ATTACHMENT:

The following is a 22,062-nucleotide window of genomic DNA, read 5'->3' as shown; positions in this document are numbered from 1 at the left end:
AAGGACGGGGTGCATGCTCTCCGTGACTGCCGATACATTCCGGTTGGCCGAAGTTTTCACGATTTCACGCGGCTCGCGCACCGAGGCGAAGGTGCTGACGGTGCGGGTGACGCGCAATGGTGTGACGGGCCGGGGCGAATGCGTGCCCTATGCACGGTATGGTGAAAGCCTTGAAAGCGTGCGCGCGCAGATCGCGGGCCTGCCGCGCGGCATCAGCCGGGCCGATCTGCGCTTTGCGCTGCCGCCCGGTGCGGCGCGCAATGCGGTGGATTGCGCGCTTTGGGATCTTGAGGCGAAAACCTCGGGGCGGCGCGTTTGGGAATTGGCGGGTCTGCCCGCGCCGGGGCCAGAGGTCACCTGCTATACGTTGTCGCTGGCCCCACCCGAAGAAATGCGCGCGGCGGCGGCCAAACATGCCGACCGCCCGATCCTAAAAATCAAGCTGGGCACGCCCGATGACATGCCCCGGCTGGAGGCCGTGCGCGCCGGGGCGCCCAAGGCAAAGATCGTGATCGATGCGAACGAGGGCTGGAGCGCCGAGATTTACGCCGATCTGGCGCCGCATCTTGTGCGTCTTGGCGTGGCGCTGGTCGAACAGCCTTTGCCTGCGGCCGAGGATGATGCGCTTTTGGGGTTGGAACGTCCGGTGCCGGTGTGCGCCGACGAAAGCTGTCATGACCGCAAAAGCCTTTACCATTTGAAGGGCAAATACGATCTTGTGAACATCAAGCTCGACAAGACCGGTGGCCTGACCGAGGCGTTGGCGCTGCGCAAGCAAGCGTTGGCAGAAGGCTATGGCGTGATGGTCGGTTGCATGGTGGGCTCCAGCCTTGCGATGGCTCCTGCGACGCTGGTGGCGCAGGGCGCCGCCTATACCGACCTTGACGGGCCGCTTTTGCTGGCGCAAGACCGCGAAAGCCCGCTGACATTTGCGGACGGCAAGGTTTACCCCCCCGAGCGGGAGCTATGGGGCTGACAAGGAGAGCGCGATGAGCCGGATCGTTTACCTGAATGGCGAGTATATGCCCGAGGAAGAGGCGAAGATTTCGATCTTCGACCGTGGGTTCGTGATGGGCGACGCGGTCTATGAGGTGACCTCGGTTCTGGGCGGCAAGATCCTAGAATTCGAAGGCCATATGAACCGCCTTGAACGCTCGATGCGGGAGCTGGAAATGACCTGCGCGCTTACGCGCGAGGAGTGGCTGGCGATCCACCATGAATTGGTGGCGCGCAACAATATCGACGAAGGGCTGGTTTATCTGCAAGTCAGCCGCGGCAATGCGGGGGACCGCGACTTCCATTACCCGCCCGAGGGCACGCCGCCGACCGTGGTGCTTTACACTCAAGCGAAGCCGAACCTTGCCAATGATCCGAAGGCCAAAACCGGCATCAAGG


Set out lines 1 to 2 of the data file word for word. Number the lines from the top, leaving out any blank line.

The following is a 22,062-nucleotide window of genomic DNA, read 5'->3' as shown; positions in this document are numbered from 1 at the left end:
AAGGACGGGGTGCATGCTCTCCGTGACTGCCGATACATTCCGGTTGGCCGAAGTTTTCACGATTTCACGCGGCTCGCGCACCGAGGCGAAGGTGCTGACGGTGCGGGTGACGCGCAATGGTGTGACGGGCCGGGGCGAATGCGTGCCCTATGCACGGTATGGTGAAAGCCTTGAAAGCGTGCGCGCGCAGATCGCGGGCCTGCCGCGCGGCATCAGCCGGGCCGATCTGCGCTTTGCGCTGCCGCCCGGTGCGGCGCGCAATGCGGTGGATTGCGCGCTTTGGGATCTTGAGGCGAAAACCTCGGGGCGGCGCGTTTGGGAATTGGCGGGTCTGCCCGCGCCGGGGCCAGAGGTCACCTGCTATACGTTGTCGCTGGCCCCACCCGAAGAAATGCGCGCGGCGGCGGCCAAACATGCCGACCGCCCGATCCTAAAAATCAAGCTGGGCACGCCCGATGACATGCCCCGGCTGGAGGCCGTGCGCGCCGGGGCGCCCAAGGCAAAGATCGTGATCGATGCGAACGAGGGCTGGAGCGCCGAGATTTACGCCGATCTGGCGCCGCATCTTGTGCGTCTTGGCGTGGCGCTGGTCGAACAGCCTTTGCCTGCGGCCGAGGATGATGCGCTTTTGGGGTTGGAACGTCCGGTGCCGGTGTGCGCCGACGAAAGCTGTCATGACCGCAAAAGCCTTTACCATTTGAAGGGCAAATACGATCTTGTGAACATCAAGCTCGACAAGACCGGTGGCCTGACCGAGGCGTTGGCGCTGCGCAAGCAAGCGTTGGCAGAAGGCTATGGCGTGATGGTCGGTTGCATGGTGGGCTCCAGCCTTGCGATGGCTCCTGCGACGCTGGTGGCGCAGGGCGCCGCCTATACCGACCTTGACGGGCCGCTTTTGCTGGCGCAAGACCGCGAAAGCCCGCTGACATTTGCGGACGGCAAGGTTTACCCCCCCGAGCGGGAGCTATGGGGCTGACAAGGAGAGCGCGATGAGCCGGATCGTTTACCTGAATGGCGAGTATATGCCCGAGGAAGAGGCGAAGATTTCGATCTTCGACCGTGGGTTCGTGATGGGCGACGCGGTCTATGAGGTGACCTCGGTTCTGGGCGGCAAGATCCTAGAATTCGAAGGCCATATGAACCGCCTTGAACGCTCGATGCGGGAGCTGGAAATGACCTGCGCGCTTACGCGCGAGGAGTGGCTGGCGATCCACCATGAATTGGTGGCGCGCAACAATATCGACGAAGGGCTGGTTTATCTGCAAGTCAGCCGCGGCAATGCGGGGGACCGCGACTTCCATTACCCGCCCGAGGGCACGCCGCCGACCGTGGTGCTTTACACTCAAGCGAAGCCGAACCTTGCCAATGATCCGAAGGCCAAAACCGGCATCAAGG